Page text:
Members of the Labor Party have declared that a new military agreement involving the UK, US and Australia “undermines world peace” and should be opposed.
Conference delegates voted overwhelmingly in favor of an emergency resolution that denounced the deal made by Boris Johnson’s government – called the Ocus – calling it a “dangerous move”.
Former Labor leader Jeremy Corbyn claimed the deal was “starting a new nuclear arms race and the Cold War” and said members “must continue to speak out against it”.
It marks another conflict between members and Labor leader Sir Keir Starmer, who earlier this month backed the military partnership and said “the UK must look after our most important relationship”.
Proposal – approved by 70 per cent to 30 per cent at the Labor conference in Brighton: “The convention believes that contrary to Tory PM Johnson’s statement that ‘this will promote stability in the Indo-Pacific’, in fact, it A dangerous move that will undermine world peace.”
The convention vote was quickly condemned by the GMB union, which warned opposition to the new military agreement “undermines industries where jobs are at risk”.
Under the terms of the Ocas Treaty, the three allies have agreed to collaborate on the development of a fleet of nuclear-powered submarines for the Australian Navy for the first time.
It will also see the three countries sharing new military technology, including artificial intelligence and cyber defense plans.
The move has been widely interpreted as an attempt to curb China’s growing military assertiveness in the region, and was sharply condemned by Beijing as a “geopolitical gaming tool”.
France was also angered by Australia’s decision to cancel a lucrative contract to provide the sub – sparking a row in which Mr Johnson said the French should “doenez-moi un brake”.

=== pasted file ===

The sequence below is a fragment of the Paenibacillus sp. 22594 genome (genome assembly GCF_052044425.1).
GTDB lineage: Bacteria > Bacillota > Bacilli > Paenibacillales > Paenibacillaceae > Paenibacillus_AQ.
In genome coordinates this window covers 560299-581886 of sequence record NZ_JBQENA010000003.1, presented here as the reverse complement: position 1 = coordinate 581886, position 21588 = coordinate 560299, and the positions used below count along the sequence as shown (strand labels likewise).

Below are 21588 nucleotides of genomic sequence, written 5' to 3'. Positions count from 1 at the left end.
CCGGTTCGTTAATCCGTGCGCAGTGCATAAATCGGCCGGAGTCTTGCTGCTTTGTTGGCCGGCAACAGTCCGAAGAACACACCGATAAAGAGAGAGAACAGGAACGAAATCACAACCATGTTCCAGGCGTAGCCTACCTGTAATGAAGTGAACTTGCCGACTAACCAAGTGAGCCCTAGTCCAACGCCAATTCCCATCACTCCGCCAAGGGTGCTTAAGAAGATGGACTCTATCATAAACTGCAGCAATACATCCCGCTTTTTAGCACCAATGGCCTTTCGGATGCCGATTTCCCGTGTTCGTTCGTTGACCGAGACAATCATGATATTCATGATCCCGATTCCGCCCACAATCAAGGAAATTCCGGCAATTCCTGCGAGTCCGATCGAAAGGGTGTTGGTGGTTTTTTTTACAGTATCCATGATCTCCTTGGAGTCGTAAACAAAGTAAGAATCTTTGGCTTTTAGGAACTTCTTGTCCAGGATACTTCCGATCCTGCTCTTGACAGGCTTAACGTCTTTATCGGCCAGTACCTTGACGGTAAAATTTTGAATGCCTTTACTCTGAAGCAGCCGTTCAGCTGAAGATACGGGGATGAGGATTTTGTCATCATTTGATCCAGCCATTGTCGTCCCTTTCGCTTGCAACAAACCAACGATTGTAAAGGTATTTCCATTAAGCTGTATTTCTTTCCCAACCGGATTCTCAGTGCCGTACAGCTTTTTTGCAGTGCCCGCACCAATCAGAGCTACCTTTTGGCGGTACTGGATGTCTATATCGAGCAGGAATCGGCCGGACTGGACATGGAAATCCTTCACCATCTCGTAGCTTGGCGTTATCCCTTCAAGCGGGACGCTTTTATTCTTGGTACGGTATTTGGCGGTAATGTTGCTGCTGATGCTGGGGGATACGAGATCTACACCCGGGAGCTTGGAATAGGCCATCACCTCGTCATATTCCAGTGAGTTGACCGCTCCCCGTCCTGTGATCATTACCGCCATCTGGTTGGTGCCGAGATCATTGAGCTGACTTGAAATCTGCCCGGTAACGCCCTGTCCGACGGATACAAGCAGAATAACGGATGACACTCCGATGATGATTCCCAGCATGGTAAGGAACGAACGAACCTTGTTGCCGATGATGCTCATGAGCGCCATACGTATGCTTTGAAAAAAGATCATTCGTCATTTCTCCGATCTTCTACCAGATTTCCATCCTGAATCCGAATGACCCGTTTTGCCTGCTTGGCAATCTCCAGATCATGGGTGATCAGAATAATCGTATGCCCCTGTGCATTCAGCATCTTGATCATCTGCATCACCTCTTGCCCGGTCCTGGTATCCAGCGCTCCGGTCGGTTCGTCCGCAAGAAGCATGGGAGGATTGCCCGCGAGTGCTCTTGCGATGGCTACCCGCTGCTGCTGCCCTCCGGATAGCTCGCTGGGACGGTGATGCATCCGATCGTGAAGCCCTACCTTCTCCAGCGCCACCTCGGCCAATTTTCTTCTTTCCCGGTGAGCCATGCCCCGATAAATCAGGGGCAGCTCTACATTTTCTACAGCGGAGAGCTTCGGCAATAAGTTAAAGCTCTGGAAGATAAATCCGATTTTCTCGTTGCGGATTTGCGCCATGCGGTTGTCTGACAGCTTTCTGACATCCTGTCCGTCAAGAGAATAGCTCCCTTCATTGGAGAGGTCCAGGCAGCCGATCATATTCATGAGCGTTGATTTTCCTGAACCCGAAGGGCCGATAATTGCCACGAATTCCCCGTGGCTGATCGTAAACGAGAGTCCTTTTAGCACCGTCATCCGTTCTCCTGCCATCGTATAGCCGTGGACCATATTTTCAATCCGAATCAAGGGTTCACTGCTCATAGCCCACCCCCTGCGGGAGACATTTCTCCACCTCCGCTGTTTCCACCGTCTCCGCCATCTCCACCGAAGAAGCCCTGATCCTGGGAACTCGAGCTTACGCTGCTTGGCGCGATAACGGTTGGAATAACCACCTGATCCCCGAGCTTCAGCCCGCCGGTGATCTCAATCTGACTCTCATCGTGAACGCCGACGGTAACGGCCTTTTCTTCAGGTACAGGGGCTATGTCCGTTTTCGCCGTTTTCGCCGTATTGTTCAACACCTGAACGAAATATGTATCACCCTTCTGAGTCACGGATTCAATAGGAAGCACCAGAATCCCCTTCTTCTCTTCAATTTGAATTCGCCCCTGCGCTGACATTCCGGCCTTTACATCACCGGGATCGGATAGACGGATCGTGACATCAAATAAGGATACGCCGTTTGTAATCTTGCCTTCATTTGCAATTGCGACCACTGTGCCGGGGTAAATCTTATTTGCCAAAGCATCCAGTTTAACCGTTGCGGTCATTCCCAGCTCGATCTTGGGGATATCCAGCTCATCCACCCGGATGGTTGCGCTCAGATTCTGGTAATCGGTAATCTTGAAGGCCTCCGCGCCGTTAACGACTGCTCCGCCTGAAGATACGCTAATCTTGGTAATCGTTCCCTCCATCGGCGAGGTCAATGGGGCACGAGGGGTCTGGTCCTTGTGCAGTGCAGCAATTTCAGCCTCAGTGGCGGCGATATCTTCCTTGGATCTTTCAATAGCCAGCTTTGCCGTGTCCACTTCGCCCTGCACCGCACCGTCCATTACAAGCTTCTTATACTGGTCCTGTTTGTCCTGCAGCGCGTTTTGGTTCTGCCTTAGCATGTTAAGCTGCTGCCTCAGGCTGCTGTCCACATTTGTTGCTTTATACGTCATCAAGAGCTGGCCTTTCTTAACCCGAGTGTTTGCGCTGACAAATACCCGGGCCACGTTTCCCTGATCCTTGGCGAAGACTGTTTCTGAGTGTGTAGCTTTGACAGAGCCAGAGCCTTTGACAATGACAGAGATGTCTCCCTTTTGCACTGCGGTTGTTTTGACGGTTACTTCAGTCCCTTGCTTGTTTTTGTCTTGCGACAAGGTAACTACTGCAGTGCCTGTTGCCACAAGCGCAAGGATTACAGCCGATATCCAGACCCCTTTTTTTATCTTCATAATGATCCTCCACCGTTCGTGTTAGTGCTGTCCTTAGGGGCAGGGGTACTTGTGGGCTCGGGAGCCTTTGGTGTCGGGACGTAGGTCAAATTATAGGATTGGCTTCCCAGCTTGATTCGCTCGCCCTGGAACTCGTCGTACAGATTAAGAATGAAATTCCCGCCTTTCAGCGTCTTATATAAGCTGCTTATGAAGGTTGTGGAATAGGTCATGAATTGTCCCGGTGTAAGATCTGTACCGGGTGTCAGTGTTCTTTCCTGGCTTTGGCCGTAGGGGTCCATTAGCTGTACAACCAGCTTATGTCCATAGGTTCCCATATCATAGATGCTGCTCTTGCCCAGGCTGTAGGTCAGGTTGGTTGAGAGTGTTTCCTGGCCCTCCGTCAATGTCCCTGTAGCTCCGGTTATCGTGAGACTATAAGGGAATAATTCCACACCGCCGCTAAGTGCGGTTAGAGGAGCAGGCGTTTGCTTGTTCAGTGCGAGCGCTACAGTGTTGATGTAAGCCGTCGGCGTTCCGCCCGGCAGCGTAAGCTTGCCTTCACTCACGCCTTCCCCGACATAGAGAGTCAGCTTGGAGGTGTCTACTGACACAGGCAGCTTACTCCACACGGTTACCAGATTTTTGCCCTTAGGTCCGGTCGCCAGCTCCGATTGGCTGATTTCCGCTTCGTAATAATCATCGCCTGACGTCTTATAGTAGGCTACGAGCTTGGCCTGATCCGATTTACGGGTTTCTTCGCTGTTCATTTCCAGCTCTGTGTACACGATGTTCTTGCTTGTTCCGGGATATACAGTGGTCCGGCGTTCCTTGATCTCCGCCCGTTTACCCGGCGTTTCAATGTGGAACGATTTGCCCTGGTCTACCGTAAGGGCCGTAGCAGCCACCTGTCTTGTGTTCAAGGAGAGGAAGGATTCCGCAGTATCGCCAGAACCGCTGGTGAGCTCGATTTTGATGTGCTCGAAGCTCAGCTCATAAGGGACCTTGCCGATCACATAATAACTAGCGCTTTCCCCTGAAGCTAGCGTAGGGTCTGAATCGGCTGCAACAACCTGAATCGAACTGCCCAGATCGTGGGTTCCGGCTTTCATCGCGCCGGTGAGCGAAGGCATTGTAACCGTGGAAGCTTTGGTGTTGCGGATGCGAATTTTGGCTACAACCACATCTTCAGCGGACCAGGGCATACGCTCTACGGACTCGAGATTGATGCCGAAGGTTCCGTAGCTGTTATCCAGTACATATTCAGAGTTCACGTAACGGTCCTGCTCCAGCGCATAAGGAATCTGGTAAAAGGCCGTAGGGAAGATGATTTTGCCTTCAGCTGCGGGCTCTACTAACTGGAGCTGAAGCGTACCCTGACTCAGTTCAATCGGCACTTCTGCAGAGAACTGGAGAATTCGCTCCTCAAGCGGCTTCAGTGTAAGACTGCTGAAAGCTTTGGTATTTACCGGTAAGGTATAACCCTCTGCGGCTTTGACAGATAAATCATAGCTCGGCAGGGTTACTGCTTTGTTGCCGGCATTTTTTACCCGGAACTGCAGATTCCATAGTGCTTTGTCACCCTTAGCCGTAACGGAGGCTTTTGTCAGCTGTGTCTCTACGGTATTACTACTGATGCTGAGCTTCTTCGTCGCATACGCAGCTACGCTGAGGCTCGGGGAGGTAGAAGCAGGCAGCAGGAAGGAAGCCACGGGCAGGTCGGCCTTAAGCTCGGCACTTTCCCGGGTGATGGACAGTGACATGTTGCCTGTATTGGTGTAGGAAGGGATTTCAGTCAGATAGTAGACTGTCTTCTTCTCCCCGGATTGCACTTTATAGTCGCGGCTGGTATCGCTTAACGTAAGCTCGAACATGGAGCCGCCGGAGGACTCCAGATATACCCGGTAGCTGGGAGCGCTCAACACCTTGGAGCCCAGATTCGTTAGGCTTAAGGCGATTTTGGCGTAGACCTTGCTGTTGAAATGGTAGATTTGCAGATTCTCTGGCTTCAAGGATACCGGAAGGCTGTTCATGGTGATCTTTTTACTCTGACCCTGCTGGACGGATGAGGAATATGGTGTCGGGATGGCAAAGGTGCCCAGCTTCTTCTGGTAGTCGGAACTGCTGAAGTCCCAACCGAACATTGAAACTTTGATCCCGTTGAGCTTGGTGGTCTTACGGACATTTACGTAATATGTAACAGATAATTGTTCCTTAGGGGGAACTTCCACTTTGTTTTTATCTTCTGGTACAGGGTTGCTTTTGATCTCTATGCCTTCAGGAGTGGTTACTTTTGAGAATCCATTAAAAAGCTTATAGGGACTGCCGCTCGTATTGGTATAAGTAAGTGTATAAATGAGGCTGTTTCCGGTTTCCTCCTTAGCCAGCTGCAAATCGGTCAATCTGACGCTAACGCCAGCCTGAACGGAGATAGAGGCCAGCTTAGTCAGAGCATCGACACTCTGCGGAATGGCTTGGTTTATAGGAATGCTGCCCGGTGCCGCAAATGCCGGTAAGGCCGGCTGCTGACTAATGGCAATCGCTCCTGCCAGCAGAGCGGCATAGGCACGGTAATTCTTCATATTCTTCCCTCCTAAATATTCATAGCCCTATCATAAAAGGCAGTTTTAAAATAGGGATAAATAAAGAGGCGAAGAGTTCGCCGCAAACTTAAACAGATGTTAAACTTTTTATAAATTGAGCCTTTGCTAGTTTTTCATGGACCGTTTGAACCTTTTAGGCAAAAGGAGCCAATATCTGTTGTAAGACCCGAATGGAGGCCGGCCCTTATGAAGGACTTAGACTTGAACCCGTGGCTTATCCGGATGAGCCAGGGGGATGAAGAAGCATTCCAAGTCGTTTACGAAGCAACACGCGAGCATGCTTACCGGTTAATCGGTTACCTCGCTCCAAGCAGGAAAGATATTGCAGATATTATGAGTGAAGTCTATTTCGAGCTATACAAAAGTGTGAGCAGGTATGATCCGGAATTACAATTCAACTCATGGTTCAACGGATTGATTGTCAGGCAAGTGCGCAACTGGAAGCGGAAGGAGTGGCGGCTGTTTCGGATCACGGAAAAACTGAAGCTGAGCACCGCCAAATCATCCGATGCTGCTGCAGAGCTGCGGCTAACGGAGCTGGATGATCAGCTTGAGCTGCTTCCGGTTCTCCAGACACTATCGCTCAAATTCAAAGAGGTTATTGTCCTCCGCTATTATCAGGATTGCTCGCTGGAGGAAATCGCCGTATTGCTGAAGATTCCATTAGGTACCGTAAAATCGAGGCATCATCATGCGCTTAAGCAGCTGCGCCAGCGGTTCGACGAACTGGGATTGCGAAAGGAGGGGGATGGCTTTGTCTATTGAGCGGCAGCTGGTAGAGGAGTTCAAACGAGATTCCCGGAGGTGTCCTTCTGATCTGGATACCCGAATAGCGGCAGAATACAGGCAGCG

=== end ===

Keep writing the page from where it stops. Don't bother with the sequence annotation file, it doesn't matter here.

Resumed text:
GMB regional secretary Hazel Nolan said the labor conference had “prove itself once again out of touch and on the wrong side of job creation”.
She said: “This deal could be a real opportunity for the UK to build. It is nonsense to dismiss it out of hand.
“Labor needs to get back to its roots and speak up for the concerns of jobs and working people if it is ever to stay in power.”
Internal controversy erupted after Shadow Defense Secretary John Healy used his conference speech in an attempt to burn Labor’s defense credentials.
Mr Healy said he wanted Labor “no longer half-hearted about the alliances and treaties needed” at the United Nations, NATO and the International Court of Justice.
“We will make security in Europe, the North Atlantic and the Arctic a top priority as we pursue new defense cooperation with our European NATO neighbours.” “We will continue to pursue Britain’s leadership in NATO, at the UK’s insistence, with the US as our most essential ally.”
He also promised that a future Labor government would boost £35m towards mental health care for British veterans and Afghan personnel living in the UK.
Credit: www.independent.co.uk /